Speaker of the House Barack Obama. It sounds outlandish right now as President Obama is still in the White House as a sitting President until January. However, if some Democrats get their way, it could become a reality.
There is an increasing call among Democrats to oust Nancy Pelosi, who’s approval rating is sitting under 30%, as House Minority Leader. That could happen before the next Congress convenes.
However, there are also calls for Democrats to rally around a central, popular leader to help energize their base and get their voter turnout numbers back to 2008/2012 levels. Obviously Barack Obama would be an obvious choice, but his time in the White House is done.
That’s why there is currently a petition circulating for Obama to run for Congress in 2018, and once in Congress to run for Speaker of the House (or Minority Leader if the Democrats fail to gain control of the House in 2018).
Representative Tim Ryan told the Washington Post, “If we don’t have Barack Obama at the top of the ticket, we can’t win elections. That is an unsustainable model. He can’t run again, so it’s not even like we can say, well, every four years we’ll win.”
This would put Obama into one of the most powerful positions in government. Arguably on par with the office of the President and Supreme Court Justices.
There is some thought that Democrats who were disillusioned with how the 2016 Presidential Race played out, both in the primary and the general elections, could turn out in big numbers during the 2018 midterm elections to try and wrestle full control of the government away from the Republicans. Historically however, Democratic turnout during midterm elections is much lower than presidential election years.
Certainly the prospect of putting the left’s golden child back into one of the most powerful positions in the federal government would have some massive appeal to long time Democrats and may help Democrats fix their midterm turnout problem.
So, what exactly would have to happen in order for Obama to fall into those ideal role for the Democrats? Well, a lot actually.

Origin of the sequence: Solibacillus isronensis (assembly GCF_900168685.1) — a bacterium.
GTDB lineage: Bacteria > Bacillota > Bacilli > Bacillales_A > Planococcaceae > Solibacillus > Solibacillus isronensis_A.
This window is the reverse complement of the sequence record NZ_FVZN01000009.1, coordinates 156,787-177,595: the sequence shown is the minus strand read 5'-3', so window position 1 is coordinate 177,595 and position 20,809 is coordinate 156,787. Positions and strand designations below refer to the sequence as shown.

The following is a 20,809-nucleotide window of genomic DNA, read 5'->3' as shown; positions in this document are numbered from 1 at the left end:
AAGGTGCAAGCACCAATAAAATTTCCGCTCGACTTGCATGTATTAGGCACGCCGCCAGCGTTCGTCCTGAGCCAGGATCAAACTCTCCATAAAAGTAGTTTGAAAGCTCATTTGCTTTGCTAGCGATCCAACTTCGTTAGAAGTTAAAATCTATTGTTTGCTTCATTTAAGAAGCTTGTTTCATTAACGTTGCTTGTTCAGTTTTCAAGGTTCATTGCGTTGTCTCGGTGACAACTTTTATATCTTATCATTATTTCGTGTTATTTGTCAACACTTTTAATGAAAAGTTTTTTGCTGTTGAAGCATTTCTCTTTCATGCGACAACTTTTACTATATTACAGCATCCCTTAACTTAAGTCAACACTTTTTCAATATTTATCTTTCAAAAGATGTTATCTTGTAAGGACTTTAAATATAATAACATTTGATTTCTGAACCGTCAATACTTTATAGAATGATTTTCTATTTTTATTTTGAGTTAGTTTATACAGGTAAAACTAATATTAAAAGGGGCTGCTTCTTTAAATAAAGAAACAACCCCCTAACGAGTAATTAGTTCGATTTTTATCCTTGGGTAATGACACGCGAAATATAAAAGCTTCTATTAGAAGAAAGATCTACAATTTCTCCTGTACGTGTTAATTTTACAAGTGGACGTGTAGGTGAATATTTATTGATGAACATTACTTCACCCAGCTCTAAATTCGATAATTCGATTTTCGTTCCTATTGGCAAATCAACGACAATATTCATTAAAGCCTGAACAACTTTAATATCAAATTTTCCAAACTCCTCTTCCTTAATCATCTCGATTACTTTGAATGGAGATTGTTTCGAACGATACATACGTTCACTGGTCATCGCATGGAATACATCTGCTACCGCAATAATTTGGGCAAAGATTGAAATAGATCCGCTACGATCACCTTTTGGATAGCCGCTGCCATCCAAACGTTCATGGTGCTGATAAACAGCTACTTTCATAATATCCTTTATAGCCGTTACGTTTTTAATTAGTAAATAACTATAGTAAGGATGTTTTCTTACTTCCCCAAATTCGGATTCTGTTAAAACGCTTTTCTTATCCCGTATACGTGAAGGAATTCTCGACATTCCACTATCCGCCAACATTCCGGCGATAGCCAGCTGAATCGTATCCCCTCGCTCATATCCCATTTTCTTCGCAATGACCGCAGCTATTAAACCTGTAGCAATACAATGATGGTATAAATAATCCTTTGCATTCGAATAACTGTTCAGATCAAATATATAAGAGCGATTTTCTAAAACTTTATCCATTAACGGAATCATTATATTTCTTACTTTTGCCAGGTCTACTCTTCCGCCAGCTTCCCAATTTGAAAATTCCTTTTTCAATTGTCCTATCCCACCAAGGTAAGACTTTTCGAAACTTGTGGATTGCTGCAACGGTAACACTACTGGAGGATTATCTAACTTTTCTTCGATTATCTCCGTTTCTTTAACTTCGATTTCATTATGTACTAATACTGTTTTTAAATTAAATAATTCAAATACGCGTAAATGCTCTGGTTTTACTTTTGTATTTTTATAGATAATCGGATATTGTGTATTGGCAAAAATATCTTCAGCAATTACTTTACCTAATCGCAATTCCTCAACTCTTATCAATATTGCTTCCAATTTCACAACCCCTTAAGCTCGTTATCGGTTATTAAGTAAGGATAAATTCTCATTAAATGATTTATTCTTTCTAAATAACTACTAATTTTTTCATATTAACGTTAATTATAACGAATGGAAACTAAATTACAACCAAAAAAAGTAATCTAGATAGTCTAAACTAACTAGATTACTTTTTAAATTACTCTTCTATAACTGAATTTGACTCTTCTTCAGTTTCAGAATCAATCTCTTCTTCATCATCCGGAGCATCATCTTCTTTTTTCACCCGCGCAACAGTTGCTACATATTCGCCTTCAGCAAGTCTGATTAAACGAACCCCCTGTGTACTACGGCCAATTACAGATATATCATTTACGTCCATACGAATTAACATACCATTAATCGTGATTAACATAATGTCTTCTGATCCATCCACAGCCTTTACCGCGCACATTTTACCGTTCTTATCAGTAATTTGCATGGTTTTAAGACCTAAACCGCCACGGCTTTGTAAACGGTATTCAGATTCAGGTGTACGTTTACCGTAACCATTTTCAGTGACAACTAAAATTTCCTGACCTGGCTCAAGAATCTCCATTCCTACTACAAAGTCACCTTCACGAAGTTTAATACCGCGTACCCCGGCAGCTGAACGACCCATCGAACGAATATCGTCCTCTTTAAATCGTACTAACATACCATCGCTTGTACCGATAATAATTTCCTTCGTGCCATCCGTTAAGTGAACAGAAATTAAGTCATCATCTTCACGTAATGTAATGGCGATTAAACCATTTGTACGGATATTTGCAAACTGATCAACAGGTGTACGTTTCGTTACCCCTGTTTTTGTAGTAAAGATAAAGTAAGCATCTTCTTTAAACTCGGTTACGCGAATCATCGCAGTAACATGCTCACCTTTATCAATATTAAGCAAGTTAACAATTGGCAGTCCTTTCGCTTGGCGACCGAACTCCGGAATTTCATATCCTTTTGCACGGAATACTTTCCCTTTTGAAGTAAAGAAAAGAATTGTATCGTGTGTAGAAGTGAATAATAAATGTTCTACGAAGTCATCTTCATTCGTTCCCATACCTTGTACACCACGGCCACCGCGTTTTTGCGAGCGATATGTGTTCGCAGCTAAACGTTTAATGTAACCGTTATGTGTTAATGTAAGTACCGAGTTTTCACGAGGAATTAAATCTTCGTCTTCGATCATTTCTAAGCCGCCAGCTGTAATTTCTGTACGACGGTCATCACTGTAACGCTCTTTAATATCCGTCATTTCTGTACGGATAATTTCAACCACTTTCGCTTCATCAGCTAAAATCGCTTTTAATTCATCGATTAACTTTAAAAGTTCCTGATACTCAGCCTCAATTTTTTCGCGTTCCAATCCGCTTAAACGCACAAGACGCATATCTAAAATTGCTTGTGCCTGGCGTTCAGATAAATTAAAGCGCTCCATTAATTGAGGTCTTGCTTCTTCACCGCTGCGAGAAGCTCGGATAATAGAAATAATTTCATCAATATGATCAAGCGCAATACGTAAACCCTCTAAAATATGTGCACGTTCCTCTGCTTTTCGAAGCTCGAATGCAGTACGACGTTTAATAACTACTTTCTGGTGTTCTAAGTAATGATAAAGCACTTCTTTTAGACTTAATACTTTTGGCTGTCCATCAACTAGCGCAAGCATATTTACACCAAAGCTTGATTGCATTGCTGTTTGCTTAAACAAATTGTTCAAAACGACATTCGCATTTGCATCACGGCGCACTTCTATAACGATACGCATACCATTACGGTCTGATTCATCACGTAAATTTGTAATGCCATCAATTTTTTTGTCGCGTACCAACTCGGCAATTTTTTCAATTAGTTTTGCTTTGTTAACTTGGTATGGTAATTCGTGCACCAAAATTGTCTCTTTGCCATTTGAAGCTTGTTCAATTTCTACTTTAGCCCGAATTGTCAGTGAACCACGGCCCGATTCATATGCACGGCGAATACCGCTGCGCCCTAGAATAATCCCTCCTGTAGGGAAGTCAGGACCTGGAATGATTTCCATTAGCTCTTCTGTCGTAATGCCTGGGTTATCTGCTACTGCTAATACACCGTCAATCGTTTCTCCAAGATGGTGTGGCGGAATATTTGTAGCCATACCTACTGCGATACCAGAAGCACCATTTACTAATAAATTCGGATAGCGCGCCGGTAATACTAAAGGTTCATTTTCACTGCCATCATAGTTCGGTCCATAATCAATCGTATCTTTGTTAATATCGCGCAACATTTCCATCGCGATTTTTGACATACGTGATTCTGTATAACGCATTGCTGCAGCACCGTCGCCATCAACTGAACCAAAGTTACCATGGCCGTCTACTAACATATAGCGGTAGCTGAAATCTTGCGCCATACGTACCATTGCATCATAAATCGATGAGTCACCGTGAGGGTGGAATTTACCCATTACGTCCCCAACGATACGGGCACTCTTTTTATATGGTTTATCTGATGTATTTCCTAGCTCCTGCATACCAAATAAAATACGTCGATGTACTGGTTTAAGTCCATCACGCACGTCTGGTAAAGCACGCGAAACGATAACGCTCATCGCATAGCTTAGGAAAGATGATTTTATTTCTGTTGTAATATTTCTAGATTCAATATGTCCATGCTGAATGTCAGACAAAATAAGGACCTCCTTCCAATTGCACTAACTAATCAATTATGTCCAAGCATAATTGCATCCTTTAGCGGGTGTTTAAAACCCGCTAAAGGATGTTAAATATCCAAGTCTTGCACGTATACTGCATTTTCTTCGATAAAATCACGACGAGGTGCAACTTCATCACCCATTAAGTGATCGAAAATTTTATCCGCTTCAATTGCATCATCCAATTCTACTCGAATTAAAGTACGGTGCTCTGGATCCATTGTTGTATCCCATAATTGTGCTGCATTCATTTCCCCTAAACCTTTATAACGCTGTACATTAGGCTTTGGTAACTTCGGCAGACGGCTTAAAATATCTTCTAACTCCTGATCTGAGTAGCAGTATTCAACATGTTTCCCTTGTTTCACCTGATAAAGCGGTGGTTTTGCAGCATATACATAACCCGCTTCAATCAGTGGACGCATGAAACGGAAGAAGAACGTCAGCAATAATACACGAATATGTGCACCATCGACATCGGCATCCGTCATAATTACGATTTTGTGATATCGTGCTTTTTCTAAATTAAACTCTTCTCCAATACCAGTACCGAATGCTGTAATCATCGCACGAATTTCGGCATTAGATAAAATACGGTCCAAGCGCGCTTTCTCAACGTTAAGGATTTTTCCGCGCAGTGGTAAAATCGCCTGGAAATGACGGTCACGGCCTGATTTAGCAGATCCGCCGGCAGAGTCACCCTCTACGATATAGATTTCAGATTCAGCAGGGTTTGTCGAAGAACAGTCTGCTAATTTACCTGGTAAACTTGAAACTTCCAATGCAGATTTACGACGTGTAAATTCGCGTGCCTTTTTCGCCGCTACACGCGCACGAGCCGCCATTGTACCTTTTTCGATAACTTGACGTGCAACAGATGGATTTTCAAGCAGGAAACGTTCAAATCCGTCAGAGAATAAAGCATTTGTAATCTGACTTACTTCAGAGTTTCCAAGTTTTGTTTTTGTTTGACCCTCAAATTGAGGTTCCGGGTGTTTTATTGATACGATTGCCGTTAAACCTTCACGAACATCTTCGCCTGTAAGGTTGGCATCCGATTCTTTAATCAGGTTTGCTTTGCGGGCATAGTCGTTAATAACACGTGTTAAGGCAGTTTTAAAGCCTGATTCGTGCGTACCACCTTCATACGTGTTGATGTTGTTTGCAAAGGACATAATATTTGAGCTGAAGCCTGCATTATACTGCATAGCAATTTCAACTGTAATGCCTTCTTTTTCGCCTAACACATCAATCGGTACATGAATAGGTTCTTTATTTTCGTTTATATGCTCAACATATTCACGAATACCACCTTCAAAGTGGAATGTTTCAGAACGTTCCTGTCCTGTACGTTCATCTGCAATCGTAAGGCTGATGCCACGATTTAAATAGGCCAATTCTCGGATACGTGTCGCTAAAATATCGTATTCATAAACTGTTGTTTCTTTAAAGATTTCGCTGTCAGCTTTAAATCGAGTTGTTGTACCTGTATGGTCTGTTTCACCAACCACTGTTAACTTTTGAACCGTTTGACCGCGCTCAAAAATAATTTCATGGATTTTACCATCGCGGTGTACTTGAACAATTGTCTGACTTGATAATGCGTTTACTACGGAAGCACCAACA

First, the obvious seat for Obama to run for would be Chicago’s 1st Congressional District. However, that seat is currently occupied by Rep. Bobby Rush. He would have to voluntarily decide not to run, or the President would have to fight Rush in a primary. Likely it’s the President’s nomination if he decides he wants it.
Then of course he would have to win the election. Given that we’re talking about inner city Chicago here I don’t think that would be too much of an issue either.
Then it gets tricky. In order for Obama to have any additional real power in the House and challenge President Donald Trump directly, the Democrats would have to win control of the House in 2018, easier said than done.
Democrats would have to hope that the prospect of an Obama speakership is enough to curb their midterm turnout problems and they also have to hope that enough independents are unhappy with Trump’s first two years that they come out in numbers to vote for Democrats.
Democrats would need to pick up 25 seats in order to gain control of the House. Then Obama would have to be elected Speaker of the House by his fellow members of the House. Presumably, if Nancy Pelosi was still in charge of the House Democrats, she would step aside.
That’s a whole lot of ifs and buts, but it might the Democrats only real chance to seize any real power over the next four years.
If Obama could pull it off, he would join John Quincy Adams, Andrew Jackson, William Henry Harrison, John Tyler, James Buchanan, Andrew Johnson, John F. Kennedy, Lyndon B. Johnson, and Richard M. Nixon in the list of men who have served as Representative, Senator and President of the United States.